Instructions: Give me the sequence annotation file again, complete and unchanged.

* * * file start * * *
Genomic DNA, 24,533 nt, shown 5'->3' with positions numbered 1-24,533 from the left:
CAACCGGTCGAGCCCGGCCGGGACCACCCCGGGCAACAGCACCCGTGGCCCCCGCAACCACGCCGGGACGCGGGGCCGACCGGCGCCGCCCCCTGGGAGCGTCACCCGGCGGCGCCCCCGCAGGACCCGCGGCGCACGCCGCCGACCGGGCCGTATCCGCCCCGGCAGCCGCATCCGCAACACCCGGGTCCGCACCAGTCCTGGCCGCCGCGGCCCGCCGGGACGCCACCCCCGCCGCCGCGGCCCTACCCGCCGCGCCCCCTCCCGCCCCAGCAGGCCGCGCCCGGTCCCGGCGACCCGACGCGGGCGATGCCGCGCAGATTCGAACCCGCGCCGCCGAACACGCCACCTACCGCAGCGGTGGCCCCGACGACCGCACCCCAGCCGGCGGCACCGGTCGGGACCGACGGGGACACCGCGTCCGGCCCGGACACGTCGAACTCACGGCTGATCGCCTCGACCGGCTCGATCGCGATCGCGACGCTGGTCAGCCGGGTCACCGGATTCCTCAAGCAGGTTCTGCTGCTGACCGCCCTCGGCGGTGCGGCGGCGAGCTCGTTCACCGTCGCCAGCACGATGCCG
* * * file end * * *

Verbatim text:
Genomic DNA, 24,533 nt, shown 5'->3' with positions numbered 1-24,533 from the left:
CAACCGGTCGAGCCCGGCCGGGACCACCCCGGGCAACAGCACCCGTGGCCCCCGCAACCACGCCGGGACGCGGGGCCGACCGGCGCCGCCCCCTGGGAGCGTCACCCGGCGGCGCCCCCGCAGGACCCGCGGCGCACGCCGCCGACCGGGCCGTATCCGCCCCGGCAGCCGCATCCGCAACACCCGGGTCCGCACCAGTCCTGGCCGCCGCGGCCCGCCGGGACGCCACCCCCGCCGCCGCGGCCCTACCCGCCGCGCCCCCTCCCGCCCCAGCAGGCCGCGCCCGGTCCCGGCGACCCGACGCGGGCGATGCCGCGCAGATTCGAACCCGCGCCGCCGAACACGCCACCTACCGCAGCGGTGGCCCCGACGACCGCACCCCAGCCGGCGGCACCGGTCGGGACCGACGGGGACACCGCGTCCGGCCCGGACACGTCGAACTCACGGCTGATCGCCTCGACCGGCTCGATCGCGATCGCGACGCTGGTCAGCCGGGTCACCGGATTCCTCAAGCAGGTTCTGCTGCTGACCGCCCTCGGCGGTGCGGCGGCGAGCTCGTTCACCGTCGCCAGCACGATGCCG